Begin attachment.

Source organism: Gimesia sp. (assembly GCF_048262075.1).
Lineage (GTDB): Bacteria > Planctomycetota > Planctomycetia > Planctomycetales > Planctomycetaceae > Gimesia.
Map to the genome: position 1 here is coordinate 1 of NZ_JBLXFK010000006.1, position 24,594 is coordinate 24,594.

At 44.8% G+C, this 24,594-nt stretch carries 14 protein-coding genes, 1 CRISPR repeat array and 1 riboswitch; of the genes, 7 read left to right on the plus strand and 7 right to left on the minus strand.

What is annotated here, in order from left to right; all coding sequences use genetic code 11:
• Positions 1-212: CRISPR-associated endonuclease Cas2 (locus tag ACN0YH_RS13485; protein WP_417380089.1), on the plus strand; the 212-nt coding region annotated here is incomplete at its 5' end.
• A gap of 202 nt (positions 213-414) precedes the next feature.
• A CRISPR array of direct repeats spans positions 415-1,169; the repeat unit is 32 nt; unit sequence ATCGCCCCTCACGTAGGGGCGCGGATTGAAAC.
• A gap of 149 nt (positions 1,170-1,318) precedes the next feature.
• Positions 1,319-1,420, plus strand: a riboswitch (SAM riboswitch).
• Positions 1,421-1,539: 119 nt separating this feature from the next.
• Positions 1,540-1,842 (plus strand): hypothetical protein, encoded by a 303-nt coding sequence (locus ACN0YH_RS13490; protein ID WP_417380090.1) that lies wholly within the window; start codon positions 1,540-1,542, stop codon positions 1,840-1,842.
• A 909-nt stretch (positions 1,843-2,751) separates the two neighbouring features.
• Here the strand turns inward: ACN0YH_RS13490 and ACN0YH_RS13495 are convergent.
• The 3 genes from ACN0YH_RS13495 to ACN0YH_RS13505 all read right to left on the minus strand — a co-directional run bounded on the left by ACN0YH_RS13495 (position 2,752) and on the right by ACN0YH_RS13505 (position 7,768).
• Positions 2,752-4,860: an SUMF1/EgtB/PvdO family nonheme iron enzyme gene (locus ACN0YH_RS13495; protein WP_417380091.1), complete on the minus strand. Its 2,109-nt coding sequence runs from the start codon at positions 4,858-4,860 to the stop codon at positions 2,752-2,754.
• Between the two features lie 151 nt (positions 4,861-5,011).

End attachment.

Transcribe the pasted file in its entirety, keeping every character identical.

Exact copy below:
Source organism: Gimesia sp. (assembly GCF_048262075.1).
Lineage (GTDB): Bacteria > Planctomycetota > Planctomycetia > Planctomycetales > Planctomycetaceae > Gimesia.
Map to the genome: position 1 here is coordinate 1 of NZ_JBLXFK010000006.1, position 24,594 is coordinate 24,594.

At 44.8% G+C, this 24,594-nt stretch carries 14 protein-coding genes, 1 CRISPR repeat array and 1 riboswitch; of the genes, 7 read left to right on the plus strand and 7 right to left on the minus strand.

What is annotated here, in order from left to right; all coding sequences use genetic code 11:
• Positions 1-212: CRISPR-associated endonuclease Cas2 (locus tag ACN0YH_RS13485; protein WP_417380089.1), on the plus strand; the 212-nt coding region annotated here is incomplete at its 5' end.
• A gap of 202 nt (positions 213-414) precedes the next feature.
• A CRISPR array of direct repeats spans positions 415-1,169; the repeat unit is 32 nt; unit sequence ATCGCCCCTCACGTAGGGGCGCGGATTGAAAC.
• A gap of 149 nt (positions 1,170-1,318) precedes the next feature.
• Positions 1,319-1,420, plus strand: a riboswitch (SAM riboswitch).
• Positions 1,421-1,539: 119 nt separating this feature from the next.
• Positions 1,540-1,842 (plus strand): hypothetical protein, encoded by a 303-nt coding sequence (locus ACN0YH_RS13490; protein ID WP_417380090.1) that lies wholly within the window; start codon positions 1,540-1,542, stop codon positions 1,840-1,842.
• A 909-nt stretch (positions 1,843-2,751) separates the two neighbouring features.
• Here the strand turns inward: ACN0YH_RS13490 and ACN0YH_RS13495 are convergent.
• The 3 genes from ACN0YH_RS13495 to ACN0YH_RS13505 all read right to left on the minus strand — a co-directional run bounded on the left by ACN0YH_RS13495 (position 2,752) and on the right by ACN0YH_RS13505 (position 7,768).
• Positions 2,752-4,860: an SUMF1/EgtB/PvdO family nonheme iron enzyme gene (locus ACN0YH_RS13495; protein WP_417380091.1), complete on the minus strand. Its 2,109-nt coding sequence runs from the start codon at positions 4,858-4,860 to the stop codon at positions 2,752-2,754.
• Between the two features lie 151 nt (positions 4,861-5,011).